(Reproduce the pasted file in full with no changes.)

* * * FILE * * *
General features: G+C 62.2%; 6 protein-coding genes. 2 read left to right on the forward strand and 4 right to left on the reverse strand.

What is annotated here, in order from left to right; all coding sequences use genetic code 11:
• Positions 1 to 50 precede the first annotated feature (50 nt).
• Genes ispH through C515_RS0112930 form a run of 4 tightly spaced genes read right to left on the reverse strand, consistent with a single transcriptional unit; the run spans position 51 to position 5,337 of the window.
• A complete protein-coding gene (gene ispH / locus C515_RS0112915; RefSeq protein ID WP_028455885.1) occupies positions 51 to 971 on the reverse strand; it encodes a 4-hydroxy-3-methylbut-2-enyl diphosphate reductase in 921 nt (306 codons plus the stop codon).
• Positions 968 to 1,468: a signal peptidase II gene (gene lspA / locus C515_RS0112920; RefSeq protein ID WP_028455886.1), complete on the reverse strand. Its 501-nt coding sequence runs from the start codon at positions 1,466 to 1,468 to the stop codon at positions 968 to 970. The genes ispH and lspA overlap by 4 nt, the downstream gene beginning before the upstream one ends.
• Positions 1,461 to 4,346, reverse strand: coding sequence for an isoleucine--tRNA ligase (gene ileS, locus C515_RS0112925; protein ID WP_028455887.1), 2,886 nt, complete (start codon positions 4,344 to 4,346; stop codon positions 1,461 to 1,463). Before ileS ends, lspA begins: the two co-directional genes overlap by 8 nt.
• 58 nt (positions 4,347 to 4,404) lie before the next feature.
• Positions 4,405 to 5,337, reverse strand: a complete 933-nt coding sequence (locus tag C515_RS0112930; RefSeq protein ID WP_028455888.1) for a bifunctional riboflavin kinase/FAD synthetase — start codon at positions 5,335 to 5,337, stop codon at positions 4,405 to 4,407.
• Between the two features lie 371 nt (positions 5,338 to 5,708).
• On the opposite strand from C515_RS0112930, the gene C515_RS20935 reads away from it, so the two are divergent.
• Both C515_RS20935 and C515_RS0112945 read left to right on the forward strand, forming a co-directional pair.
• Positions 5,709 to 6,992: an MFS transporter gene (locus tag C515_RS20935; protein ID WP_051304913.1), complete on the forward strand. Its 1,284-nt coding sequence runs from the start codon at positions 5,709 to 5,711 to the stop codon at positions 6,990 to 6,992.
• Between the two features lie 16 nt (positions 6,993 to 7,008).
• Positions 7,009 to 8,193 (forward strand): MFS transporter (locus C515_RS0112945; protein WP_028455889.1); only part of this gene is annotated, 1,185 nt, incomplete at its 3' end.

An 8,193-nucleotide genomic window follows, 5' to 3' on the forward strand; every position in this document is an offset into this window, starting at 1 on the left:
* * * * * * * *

General features: G+C 62.2%; 6 protein-coding genes. 2 read left to right on the forward strand and 4 right to left on the reverse strand.

What is annotated here, in order from left to right; all coding sequences use genetic code 11:
• Positions 1 to 50 precede the first annotated feature (50 nt).
• Genes ispH through C515_RS0112930 form a run of 4 tightly spaced genes read right to left on the reverse strand, consistent with a single transcriptional unit; the run spans position 51 to position 5,337 of the window.
• A complete protein-coding gene (gene ispH / locus C515_RS0112915; RefSeq protein ID WP_028455885.1) occupies positions 51 to 971 on the reverse strand; it encodes a 4-hydroxy-3-methylbut-2-enyl diphosphate reductase in 921 nt (306 codons plus the stop codon).
• Positions 968 to 1,468: a signal peptidase II gene (gene lspA / locus C515_RS0112920; RefSeq protein ID WP_028455886.1), complete on the reverse strand. Its 501-nt coding sequence runs from the start codon at positions 1,466 to 1,468 to the stop codon at positions 968 to 970. The genes ispH and lspA overlap by 4 nt, the downstream gene beginning before the upstream one ends.
• Positions 1,461 to 4,346, reverse strand: coding sequence for an isoleucine--tRNA ligase (gene ileS, locus C515_RS0112925; protein ID WP_028455887.1), 2,886 nt, complete (start codon positions 4,344 to 4,346; stop codon positions 1,461 to 1,463). Before ileS ends, lspA begins: the two co-directional genes overlap by 8 nt.
• 58 nt (positions 4,347 to 4,404) lie before the next feature.
• Positions 4,405 to 5,337, reverse strand: a complete 933-nt coding sequence (locus tag C515_RS0112930; RefSeq protein ID WP_028455888.1) for a bifunctional riboflavin kinase/FAD synthetase — start codon at positions 5,335 to 5,337, stop codon at positions 4,405 to 4,407.
• Between the two features lie 371 nt (positions 5,338 to 5,708).
• On the opposite strand from C515_RS0112930, the gene C515_RS20935 reads away from it, so the two are divergent.
• Both C515_RS20935 and C515_RS0112945 read left to right on the forward strand, forming a co-directional pair.
• Positions 5,709 to 6,992: an MFS transporter gene (locus tag C515_RS20935; protein ID WP_051304913.1), complete on the forward strand. Its 1,284-nt coding sequence runs from the start codon at positions 5,709 to 5,711 to the stop codon at positions 6,990 to 6,992.
• Between the two features lie 16 nt (positions 6,993 to 7,008).
• Positions 7,009 to 8,193 (forward strand): MFS transporter (locus C515_RS0112945; protein WP_028455889.1); only part of this gene is annotated, 1,185 nt, incomplete at its 3' end.

An 8,193-nucleotide genomic window follows, 5' to 3' on the forward strand; every position in this document is an offset into this window, starting at 1 on the left: